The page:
James Randi --- WIzard writes:
When Erich von Daniken (author of "Chariots of the Gods?" and other such
trashy but highly successful stuff) visited Australia a few years ago,
his promoter rented out a huge hall, advertised his appearance there,
then suddenly announced that illness in von Daniken's family had called
him back home, and the appearance was cancelled. Very few tickets had
been sold, and the theory was offered that when certain artists showed up
in Australia, someone in their family would fall ill just before the show.
Just this last week, the Curse of Down Under seemed to have taken effect
once more. Uri Geller showed up prepared to display his wonders in
Melbourne. A sizeable hall was rented, and while Mr. Geller ranted to
the press about how he was going to sue (again?!) someone in Melbourne
who had made unsatisfactory remarks about him, the Saturday and Sunday
show tickets went on sale. Lo! The producer of the show regretfully
announced that Mr. Geller's party (including a rough-looking biker named
"Riley") had to rush back home without making the appearance -- due to a
sudden illness in the family.
From: Damien Pope
To: All Msg #222, Oct-25-93 02:37AM
Subject: Re: Geller in Australia
Organization: Monash University, Melb., Australia.
From: email@example.com (Damien Pope)
In reply to Jim wondering why hardly any tickets were sold for Uri
Geller's recent show in Melbourne, Australia I have a few ideas:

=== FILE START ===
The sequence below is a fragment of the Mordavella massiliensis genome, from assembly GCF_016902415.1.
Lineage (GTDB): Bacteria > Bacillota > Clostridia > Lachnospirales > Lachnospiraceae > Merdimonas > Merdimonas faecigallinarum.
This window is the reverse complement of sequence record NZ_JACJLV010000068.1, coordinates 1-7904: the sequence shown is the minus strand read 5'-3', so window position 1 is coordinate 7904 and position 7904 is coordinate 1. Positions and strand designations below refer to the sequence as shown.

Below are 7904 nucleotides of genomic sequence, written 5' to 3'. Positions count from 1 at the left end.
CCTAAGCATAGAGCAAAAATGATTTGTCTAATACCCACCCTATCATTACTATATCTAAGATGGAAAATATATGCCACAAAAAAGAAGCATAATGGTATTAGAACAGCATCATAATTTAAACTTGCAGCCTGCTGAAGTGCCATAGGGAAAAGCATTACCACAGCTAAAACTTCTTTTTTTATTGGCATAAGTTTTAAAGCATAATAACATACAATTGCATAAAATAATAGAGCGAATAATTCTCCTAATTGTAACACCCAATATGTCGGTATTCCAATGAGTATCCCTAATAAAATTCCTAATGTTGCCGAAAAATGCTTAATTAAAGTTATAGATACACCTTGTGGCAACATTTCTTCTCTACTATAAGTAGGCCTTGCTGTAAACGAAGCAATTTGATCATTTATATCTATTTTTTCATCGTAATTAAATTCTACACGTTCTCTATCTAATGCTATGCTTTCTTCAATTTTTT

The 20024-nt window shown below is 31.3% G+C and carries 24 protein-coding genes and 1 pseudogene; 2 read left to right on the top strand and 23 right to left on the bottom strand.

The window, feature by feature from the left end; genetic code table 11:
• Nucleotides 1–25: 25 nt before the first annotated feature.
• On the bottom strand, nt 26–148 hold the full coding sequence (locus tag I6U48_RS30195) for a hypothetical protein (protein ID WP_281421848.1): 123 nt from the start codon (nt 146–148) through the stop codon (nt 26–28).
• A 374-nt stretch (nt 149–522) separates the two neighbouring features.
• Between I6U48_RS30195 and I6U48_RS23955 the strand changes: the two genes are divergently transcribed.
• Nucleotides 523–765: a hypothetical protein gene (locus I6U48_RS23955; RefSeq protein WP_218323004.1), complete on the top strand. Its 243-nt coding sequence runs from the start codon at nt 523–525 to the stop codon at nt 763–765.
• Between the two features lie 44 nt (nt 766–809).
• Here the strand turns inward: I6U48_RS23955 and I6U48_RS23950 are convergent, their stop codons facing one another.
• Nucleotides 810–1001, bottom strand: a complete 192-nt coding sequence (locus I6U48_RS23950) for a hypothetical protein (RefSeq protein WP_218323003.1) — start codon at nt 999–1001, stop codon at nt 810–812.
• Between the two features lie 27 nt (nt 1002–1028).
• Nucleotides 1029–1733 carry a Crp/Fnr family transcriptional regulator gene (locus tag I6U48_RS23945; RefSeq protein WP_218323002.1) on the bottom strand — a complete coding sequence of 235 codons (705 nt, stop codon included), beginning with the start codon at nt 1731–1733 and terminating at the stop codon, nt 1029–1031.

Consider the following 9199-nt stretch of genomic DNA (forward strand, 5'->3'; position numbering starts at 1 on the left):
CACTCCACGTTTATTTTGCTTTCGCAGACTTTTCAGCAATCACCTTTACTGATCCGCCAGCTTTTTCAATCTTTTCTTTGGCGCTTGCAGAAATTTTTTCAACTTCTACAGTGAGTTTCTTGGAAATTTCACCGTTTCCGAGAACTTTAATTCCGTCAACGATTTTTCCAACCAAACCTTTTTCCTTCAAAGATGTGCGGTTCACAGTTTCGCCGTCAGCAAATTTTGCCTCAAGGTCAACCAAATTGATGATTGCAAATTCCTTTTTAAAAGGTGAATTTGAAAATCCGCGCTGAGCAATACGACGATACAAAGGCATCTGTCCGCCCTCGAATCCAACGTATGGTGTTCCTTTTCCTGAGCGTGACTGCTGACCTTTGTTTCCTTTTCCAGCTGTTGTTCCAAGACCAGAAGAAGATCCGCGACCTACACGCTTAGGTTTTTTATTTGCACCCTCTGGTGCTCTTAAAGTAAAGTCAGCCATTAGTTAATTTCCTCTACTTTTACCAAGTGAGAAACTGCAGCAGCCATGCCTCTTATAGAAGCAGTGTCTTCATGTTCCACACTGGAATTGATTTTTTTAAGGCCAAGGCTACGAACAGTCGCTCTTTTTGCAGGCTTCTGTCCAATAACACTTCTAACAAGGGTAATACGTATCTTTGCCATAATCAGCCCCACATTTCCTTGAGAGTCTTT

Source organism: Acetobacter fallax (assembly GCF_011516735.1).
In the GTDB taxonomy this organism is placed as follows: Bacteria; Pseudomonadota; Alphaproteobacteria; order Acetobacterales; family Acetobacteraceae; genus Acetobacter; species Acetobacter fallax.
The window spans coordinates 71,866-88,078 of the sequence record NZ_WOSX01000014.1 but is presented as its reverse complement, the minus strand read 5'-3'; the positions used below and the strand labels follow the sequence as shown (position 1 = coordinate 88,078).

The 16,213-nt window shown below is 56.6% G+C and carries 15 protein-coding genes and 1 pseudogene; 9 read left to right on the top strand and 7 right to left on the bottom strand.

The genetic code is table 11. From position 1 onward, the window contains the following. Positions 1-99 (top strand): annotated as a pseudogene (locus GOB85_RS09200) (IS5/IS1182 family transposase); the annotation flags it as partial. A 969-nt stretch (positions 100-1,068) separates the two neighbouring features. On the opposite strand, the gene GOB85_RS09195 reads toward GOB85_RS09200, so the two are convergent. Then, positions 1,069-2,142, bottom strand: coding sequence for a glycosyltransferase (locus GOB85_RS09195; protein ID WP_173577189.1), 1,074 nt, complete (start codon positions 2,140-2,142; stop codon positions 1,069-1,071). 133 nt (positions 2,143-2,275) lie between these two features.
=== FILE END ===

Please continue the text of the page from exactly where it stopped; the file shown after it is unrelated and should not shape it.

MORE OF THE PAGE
As someone who lives "down under" in Melbourne, Australia I think I have a fair
idea about how skeptical people in Australia are. I don't think that
they are any more skeptical, going on what I know of people in the rest
of the world, than other people.
I think one of the reasons why not many tickets were sold for
Uri's show in Melbourne was that there was not much publicity for it. He
had been in Australia for three weeks before the Melbourne show was due
to be on and the only times I ever saw the show being publicized were at
the end of the two TV appearances he made. During his time here Uri was
hardly ever on TV or on radio shows.
I think another reason might have been the fact that Uri has
been around for awhile and thus isn't someone new that people haven't
heard of before and don't know anything about.
A lot of people in Melbourne are not at all skeptical, so there
is a demand for paranormal stuff. Two weeks I went along to a lecture
put on by a guy who claimed that he was channelling the Arch angel
Michael ( he is mentioned in the bible ) and about 200 people turned up.
I heard a radio interview with the promoter of Uri's tour and he
said, I think, that ticket sales for the Melbourne show were about half
of what they had been for the other shows. I know someone who went to
the Sydney show and apparently there were about 250 people there. So
that would make it about 125 people that would have turned up to the
About the show itself from what I have heard of the Sydney show
it seems that Uri is to get away from performing psychic feats and
concentrate more on helping people to think positive and to empower
themselves and that sort of stuff. Bye - Damian.